Back On The Train brought the funk, as it does these days, when Page started his masterclass on the clav. My crew was on Page side, as always, and we reveled in his staccato grooviness along with 20,000 other people. This isn't a must-hear-version, but it was very tight and super-funky for a while before they steered it to a concluding bridge into another great choice, Rift.

The title track from an album that tells a flowing story would foreshadow the structure of this sequence of songs where each naturally followed the previous and set up the subsequent track. BOTT > Rift, Meat > It's Ice > Guelah Papyrus, Divided Sky might be my favorite contiguous sequence of Phish I have ever witnessed; There was a structure and connectivity between these compositions that felt so natural and obvious. The whole thing centered around a recurring theme of rising and falling modulations highlighted by the centerpiece It's Ice and capped in majesty by a Divided Sky that was air-lifted directly from the '90s. I am getting ahead of myself, though, so let's walk through this sequence:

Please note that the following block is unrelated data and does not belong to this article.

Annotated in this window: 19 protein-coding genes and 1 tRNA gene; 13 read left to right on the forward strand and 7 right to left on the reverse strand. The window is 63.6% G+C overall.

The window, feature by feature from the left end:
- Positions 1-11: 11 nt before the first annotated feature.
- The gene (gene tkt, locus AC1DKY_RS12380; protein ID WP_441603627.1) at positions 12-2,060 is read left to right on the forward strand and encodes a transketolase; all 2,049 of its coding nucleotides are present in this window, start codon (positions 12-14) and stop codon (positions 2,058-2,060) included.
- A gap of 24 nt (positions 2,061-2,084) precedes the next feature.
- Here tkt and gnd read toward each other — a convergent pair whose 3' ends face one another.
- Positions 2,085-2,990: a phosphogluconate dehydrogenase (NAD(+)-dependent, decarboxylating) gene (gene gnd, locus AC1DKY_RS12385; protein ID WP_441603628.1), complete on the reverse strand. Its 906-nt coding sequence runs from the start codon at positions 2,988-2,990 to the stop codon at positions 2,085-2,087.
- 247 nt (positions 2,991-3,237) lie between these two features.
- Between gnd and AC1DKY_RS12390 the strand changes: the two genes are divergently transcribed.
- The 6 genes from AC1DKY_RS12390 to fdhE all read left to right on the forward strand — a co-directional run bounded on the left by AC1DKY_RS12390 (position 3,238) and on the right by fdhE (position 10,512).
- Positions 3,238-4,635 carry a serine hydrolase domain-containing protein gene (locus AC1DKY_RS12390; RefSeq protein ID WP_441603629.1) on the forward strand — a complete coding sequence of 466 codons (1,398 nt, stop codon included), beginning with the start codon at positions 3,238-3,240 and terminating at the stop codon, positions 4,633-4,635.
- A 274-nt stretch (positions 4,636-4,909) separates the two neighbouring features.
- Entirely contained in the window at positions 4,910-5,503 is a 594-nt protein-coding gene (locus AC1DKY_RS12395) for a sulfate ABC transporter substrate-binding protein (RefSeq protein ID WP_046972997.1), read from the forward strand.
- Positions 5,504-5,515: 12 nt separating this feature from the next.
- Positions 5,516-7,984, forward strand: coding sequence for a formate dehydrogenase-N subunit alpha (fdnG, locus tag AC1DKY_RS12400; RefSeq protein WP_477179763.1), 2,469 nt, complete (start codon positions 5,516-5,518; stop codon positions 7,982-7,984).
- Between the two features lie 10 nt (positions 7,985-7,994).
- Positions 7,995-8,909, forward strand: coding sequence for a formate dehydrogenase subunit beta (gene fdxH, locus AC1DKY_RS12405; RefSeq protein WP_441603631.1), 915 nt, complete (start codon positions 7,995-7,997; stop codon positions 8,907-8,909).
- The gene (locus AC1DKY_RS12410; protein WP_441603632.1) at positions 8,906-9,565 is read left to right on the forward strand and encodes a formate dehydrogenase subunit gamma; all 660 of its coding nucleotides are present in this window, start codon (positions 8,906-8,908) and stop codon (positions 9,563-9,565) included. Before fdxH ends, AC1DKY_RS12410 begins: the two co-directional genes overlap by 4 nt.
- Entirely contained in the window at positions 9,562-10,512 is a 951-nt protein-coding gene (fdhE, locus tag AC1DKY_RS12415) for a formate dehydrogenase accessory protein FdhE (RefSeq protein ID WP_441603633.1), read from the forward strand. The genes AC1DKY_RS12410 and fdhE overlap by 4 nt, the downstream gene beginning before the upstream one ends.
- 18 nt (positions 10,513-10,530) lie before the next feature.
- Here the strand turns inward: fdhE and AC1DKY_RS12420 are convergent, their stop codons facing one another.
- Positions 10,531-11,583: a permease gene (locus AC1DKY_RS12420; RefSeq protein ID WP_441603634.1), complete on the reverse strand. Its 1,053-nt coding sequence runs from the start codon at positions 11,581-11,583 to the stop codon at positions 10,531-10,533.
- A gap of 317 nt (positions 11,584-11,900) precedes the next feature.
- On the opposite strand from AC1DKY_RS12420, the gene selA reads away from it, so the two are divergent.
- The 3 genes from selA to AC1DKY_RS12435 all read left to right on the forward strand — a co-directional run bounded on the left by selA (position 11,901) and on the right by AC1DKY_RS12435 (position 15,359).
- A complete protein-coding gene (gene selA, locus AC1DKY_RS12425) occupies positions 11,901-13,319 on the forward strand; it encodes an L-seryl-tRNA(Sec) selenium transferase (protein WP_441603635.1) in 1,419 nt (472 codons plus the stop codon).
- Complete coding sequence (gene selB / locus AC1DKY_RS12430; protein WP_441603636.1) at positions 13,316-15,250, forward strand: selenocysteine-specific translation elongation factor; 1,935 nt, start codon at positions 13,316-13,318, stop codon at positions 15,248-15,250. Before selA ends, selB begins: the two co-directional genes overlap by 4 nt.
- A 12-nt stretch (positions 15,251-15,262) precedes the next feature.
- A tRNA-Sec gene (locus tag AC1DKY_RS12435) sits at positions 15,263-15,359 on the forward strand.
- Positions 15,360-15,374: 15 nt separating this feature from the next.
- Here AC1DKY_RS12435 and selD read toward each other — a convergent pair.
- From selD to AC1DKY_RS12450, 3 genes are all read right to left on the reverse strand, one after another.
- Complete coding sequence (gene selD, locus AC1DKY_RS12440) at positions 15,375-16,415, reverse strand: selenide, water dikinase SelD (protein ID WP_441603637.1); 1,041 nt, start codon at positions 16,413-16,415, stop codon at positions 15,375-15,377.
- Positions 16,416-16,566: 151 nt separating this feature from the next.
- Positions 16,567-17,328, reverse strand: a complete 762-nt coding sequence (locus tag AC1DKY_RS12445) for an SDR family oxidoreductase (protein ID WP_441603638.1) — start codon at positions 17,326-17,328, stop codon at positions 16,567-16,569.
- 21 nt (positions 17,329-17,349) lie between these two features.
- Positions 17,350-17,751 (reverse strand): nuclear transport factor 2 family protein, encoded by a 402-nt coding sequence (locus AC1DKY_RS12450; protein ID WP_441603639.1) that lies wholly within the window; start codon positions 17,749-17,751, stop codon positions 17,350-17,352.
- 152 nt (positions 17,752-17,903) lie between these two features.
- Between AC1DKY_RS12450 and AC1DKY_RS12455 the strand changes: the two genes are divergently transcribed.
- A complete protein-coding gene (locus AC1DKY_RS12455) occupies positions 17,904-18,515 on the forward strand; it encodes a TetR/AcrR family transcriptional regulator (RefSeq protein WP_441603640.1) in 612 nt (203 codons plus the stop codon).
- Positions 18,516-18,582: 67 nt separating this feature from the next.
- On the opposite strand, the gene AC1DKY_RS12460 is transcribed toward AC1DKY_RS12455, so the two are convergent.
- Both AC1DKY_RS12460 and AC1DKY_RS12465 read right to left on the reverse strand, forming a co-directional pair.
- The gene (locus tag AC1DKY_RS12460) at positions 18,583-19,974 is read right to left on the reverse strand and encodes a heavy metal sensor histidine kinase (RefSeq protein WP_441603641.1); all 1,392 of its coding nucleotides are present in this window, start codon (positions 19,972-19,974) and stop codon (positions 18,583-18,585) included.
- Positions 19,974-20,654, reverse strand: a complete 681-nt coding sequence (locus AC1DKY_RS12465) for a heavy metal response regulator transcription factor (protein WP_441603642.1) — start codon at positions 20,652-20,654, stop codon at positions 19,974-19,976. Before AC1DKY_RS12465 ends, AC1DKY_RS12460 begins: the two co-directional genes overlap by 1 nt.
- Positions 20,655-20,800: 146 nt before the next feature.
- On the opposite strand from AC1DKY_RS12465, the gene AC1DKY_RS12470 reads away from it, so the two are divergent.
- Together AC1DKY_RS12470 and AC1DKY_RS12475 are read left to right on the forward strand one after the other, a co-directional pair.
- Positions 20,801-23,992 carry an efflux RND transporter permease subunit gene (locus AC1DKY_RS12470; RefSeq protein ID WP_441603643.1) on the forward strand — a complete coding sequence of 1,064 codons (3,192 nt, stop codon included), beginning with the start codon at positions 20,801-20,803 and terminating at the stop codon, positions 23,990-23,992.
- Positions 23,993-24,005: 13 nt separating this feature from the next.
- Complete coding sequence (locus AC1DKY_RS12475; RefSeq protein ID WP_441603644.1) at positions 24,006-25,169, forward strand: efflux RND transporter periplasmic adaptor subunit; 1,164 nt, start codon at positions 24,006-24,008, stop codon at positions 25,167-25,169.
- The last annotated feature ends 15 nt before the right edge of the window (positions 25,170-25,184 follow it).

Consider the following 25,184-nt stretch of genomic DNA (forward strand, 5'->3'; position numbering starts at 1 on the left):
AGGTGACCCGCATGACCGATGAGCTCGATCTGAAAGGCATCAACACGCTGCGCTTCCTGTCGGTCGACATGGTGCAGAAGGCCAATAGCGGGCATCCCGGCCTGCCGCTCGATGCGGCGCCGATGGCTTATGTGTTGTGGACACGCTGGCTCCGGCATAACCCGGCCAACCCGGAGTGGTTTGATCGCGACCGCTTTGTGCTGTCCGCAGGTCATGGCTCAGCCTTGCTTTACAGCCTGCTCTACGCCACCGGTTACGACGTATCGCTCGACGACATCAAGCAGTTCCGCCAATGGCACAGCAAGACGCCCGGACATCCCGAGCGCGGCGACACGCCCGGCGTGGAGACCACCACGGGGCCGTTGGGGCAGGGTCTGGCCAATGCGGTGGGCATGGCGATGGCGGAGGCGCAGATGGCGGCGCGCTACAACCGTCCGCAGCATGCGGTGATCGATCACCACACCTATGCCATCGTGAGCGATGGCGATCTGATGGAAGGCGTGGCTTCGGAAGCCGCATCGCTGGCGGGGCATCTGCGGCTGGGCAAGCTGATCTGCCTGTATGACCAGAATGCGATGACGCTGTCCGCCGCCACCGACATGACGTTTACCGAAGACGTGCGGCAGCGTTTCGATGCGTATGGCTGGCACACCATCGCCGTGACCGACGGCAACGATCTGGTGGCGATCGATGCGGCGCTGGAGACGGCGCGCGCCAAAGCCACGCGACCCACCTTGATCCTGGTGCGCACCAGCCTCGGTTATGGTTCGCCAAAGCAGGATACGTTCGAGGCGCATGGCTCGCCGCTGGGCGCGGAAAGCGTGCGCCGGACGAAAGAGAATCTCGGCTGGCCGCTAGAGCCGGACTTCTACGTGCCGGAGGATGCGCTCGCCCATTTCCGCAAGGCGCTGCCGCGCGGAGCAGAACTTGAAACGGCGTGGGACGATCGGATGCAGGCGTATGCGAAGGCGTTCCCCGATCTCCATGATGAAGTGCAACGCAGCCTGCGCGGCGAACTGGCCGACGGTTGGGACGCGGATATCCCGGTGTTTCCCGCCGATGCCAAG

Rift is always a good litmus test of the band's prowess, as it is quite difficult and has intricate interplay. Tonight's version was Mary Poppins, finding the band navigating the tune not only with confidence and clarity but also with style and finesse.

Next, the drop into Meat. At first, I thought this was just a tongue-in-cheek reference to the venue, but it became so much more than that as they delivered a flawless version with the tightest hits possible. This is another difficult composition, but in a very different way than Rift in the sense that it is all about band dynamics and getting all four guys aligned on the same rhythm. The crowd was grooving and slinking on this one like we were back in the think of last night's Wolfman's and it felt like they could keep nailing those hits forever. This version even loosens up a bit and has a slightly jammy quality to it.